Rifles to radios: One man's struggle to survive FATA's changing political climate

His flourishing weapons business took a toll as Taliban came to Fata; now, Sher Akbar repairs radios to make ends meet.
Updated 01 May, 2017 03:34pm

Inside a small shop in the Yaka Ghand market of Mohmand Agency, 70-year-old Sher Akbar is busy repairing radios.

The shop itself presents the stark contrast between the man's past and present: one side has guns piled in a corner; the other has radios lined against the walls.

Recounting his tale, Sher Akbar says he entered the firearms business with his father as a grade 10 student some fifty years ago.

The art of gun manufacturing — which he would learn after school every day — earned Akbar's family thousands of rupees every month, making them one of the more prosperous families in the area.

Akbar reminisces about the time when militants from across the globe would buy weapons from their shop, back when Russia invaded Afghanistan in the 1980s.

Owing to his education, Akbar could speak a bit of English, which allowed him to communicate with his Chechen, Saudi, Libyan, and Sudanese clients. They, in turn, invited scores of people to Akbar's shop.

These militants would usually stop over to buy from Akbar as they made their way to Afghanistan, which was then the site of a 'holy war' against Russian invaders.

According to Akbar, Yaka Ghand used to be a major centre of weapons manufacturing then, just like Barra and Darra Adam Khel in Fata. He reveals that they manufactured weapons even on an emergency basis for clients in a hurry to get their hands on some firepower.

Sher Akbar remembers hundreds of shops selling Kalashnikovs, pistols and other weapons, which dotted markets in the Mohmand and Khyber agencies.

These shops ensured that there was food on hundreds of tables throughout the region.

"People thrived during that time," Akbar recalls with a sad smile.

He blames the Russian exodus from Afghanistan for the destruction of weapons manufacturing industry in Pakistan's tribal areas, but remembers how 9/11 was a turning point for the industry, helping it resurrect itself and flourish once more.

"However, business was not as good as it had been in Zia’s era," Akbar states.

The emergence of the Taliban in Mohmand Agency in 2007 meant the government tightened its noose around not only the militants but also the people who were suspected of supplying them their weaponry.

After that, although shops continued to display arms, they would go unsold as the government raided customers' homes for unlicenced weapons.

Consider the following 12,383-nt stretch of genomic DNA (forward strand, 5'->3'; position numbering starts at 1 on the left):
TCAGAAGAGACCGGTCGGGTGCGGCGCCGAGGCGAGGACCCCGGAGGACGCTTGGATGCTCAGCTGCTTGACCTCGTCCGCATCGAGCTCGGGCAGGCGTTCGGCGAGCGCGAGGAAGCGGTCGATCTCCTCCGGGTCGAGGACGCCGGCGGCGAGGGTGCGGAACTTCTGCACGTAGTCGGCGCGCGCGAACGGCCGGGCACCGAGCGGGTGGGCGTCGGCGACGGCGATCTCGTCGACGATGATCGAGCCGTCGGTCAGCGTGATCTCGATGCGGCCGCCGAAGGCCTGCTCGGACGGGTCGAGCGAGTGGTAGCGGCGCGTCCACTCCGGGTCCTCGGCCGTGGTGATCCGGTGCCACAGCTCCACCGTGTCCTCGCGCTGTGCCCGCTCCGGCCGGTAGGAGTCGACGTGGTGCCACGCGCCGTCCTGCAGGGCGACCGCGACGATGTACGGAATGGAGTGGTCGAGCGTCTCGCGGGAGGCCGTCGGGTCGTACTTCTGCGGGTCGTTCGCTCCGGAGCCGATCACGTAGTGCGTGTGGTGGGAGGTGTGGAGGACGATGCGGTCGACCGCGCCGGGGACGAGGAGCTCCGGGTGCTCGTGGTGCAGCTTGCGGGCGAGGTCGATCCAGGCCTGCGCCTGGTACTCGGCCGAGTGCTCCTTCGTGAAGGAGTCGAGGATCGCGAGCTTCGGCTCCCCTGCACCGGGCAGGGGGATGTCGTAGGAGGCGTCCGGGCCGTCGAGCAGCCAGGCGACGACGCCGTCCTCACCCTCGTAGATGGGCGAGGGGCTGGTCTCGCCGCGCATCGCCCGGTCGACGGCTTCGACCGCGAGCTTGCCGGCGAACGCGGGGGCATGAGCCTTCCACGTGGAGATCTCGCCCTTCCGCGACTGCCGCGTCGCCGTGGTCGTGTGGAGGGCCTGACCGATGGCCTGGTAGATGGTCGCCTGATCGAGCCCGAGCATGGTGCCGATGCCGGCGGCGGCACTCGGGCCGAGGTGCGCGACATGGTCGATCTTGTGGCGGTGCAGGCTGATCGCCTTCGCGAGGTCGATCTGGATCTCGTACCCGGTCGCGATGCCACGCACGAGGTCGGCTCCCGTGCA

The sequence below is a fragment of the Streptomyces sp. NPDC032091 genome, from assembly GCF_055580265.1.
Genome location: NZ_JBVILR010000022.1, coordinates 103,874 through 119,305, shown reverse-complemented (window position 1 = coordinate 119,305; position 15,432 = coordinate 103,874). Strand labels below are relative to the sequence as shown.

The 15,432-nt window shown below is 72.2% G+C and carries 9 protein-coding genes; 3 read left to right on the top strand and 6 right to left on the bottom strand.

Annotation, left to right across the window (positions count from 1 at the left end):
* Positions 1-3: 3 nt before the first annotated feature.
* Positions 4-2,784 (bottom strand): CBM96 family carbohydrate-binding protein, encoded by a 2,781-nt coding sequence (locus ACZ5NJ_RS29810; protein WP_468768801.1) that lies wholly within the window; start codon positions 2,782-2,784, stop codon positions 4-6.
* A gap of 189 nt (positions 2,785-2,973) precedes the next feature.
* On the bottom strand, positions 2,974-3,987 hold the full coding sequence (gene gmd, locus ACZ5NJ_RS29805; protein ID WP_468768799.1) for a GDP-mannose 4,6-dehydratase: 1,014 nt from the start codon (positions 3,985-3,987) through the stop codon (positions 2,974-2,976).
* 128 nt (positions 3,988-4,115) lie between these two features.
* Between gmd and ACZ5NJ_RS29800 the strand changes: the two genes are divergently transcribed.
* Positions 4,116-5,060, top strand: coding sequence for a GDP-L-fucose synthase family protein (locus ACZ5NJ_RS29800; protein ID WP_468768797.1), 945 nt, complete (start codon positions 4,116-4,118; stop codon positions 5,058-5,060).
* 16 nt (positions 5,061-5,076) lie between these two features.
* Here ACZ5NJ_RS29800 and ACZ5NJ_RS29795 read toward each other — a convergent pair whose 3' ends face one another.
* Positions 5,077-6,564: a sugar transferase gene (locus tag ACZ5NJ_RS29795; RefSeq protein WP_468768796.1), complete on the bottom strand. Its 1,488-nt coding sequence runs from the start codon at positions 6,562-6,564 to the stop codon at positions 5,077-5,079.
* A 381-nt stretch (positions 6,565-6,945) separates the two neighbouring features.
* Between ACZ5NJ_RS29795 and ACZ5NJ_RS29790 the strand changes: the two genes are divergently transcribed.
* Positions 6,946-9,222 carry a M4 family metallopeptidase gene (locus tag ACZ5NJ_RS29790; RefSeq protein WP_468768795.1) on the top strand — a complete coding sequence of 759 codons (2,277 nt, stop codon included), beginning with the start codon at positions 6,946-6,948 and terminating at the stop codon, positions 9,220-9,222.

Akbar says that though the government urged people to get their weapons registered, deep-running mistrust meant buyers remained sceptical of whether their weapons would be returned after registration.

Dwelling on the Army-led operation in the area, Akbar says the industry was severely affected as old weapons remained unsold and new ones were not manufactured.

He claims the closure of weapons markets was the greatest cause of unemployment not only in Mohmand, but other areas of Fata as well, including Bara and Darra Adam Khel.

Recalling a particularly emotional experience from 2010 — his blue eyes welling up — Akbar reveals why he finally quit the business.

"It was the afternoon of July 9th. I heard a loud blast and found myself trapped under my shop’s wreckage,” Akbar recollected. He could hear the screams of others from inside, but could not figure out what had transpired.

“As I was pulled out from the debris of my shop by rescue teams, I found that the whole market had been blown up, killing over a hundred people.”

Claiming to have borne losses worth hundreds of thousands as a result of the incident, Akbar recalls being concerned for his future. At the time, he had not possessed enough resources to return to the weapons manufacturing business.

“I decided to begin repairing radio sets, but did not possess the skills to do so,” Akbar says about his entry into his new trade.

He then bought a few old radios and began learning the skill at home.

However, he has belatedly come to the realisation that the trade will only turn losses because of the arrival of new technology.